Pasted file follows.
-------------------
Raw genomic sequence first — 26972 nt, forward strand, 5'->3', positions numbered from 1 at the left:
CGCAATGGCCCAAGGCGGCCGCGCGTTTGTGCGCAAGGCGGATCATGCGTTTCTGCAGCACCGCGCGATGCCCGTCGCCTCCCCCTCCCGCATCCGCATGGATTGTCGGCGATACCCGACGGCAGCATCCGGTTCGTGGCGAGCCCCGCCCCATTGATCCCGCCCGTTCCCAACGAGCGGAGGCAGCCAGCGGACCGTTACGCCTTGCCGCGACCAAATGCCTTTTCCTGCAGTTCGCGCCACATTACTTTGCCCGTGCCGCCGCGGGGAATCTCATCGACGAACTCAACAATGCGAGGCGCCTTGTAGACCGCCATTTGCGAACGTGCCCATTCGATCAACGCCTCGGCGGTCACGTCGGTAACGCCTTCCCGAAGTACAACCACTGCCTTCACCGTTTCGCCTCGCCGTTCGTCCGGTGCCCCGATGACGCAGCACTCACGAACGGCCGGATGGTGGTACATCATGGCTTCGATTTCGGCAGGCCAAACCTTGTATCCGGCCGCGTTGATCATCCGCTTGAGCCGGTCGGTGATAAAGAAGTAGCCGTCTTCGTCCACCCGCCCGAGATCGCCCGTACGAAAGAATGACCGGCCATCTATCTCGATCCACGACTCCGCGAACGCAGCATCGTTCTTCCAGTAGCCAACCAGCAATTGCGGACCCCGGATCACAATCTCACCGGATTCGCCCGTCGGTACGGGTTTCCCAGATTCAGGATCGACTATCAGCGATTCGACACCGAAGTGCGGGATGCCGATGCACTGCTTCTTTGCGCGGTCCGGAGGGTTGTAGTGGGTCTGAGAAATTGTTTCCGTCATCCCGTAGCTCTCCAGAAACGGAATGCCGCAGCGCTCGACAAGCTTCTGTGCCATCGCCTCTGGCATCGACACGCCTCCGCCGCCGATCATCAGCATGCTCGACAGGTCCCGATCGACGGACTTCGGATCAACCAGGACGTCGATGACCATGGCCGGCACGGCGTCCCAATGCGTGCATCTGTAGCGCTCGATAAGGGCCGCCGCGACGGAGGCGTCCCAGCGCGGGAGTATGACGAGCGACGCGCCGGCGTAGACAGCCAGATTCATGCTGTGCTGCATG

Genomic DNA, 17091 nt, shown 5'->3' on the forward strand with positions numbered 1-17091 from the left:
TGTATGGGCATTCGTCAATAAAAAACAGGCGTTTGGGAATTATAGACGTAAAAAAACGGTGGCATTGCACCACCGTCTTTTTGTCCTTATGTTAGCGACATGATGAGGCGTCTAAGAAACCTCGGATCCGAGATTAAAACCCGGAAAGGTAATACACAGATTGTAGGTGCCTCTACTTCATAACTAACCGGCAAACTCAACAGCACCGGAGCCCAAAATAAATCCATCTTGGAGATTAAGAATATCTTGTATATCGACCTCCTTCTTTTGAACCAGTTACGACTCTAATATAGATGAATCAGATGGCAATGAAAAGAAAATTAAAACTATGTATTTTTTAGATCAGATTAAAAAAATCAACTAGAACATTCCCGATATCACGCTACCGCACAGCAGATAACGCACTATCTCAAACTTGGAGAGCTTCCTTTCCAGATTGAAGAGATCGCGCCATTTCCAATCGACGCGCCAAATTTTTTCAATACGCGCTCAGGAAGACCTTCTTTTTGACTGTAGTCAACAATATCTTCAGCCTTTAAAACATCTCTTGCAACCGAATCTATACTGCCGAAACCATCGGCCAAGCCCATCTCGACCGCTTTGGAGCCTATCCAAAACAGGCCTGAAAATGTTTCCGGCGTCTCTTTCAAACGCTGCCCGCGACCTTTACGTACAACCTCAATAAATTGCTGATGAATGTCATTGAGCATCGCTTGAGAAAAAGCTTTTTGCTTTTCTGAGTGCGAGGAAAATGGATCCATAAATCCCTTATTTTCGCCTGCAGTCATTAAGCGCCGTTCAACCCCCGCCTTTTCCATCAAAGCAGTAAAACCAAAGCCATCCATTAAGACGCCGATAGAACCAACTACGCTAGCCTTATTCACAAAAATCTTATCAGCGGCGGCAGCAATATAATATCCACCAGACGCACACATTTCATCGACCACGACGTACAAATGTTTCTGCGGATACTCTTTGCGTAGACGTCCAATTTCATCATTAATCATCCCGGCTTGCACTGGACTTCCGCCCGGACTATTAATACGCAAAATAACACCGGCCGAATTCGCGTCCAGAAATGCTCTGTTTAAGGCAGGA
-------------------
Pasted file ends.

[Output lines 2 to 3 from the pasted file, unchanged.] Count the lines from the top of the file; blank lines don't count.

CGCAATGGCCCAAGGCGGCCGCGCGTTTGTGCGCAAGGCGGATCATGCGTTTCTGCAGCACCGCGCGATGCCCGTCGCCTCCCCCTCCCGCATCCGCATGGATTGTCGGCGATACCCGACGGCAGCATCCGGTTCGTGGCGAGCCCCGCCCCATTGATCCCGCCCGTTCCCAACGAGCGGAGGCAGCCAGCGGACCGTTACGCCTTGCCGCGACCAAATGCCTTTTCCTGCAGTTCGCGCCACATTACTTTGCCCGTGCCGCCGCGGGGAATCTCATCGACGAACTCAACAATGCGAGGCGCCTTGTAGACCGCCATTTGCGAACGTGCCCATTCGATCAACGCCTCGGCGGTCACGTCGGTAACGCCTTCCCGAAGTACAACCACTGCCTTCACCGTTTCGCCTCGCCGTTCGTCCGGTGCCCCGATGACGCAGCACTCACGAACGGCCGGATGGTGGTACATCATGGCTTCGATTTCGGCAGGCCAAACCTTGTATCCGGCCGCGTTGATCATCCGCTTGAGCCGGTCGGTGATAAAGAAGTAGCCGTCTTCGTCCACCCGCCCGAGATCGCCCGTACGAAAGAATGACCGGCCATCTATCTCGATCCACGACTCCGCGAACGCAGCATCGTTCTTCCAGTAGCCAACCAGCAATTGCGGACCCCGGATCACAATCTCACCGGATTCGCCCGTCGGTACGGGTTTCCCAGATTCAGGATCGACTATCAGCGATTCGACACCGAAGTGCGGGATGCCGATGCACTGCTTCTTTGCGCGGTCCGGAGGGTTGTAGTGGGTCTGAGAAATTGTTTCCGTCATCCCGTAGCTCTCCAGAAACGGAATGCCGCAGCGCTCGACAAGCTTCTGTGCCATCGCCTCTGGCATCGACACGCCTCCGCCGCCGATCATCAGCATGCTCGACAGGTCCCGATCGACGGACTTCGGATCAACCAGGACGTCGATGACCATGGCCGGCACGGCGTCCCAATGCGTGCATCTGTAGCGCTCGATAAGGGCCGCCGCGACGGAGGCGTCCCAGCGCGGGAGTATGACGAGCGACGCGCCGGCGTAGACAGCCAGATTCATGCTGTGCTGCATG

Genomic DNA, 17091 nt, shown 5'->3' on the forward strand with positions numbered 1-17091 from the left: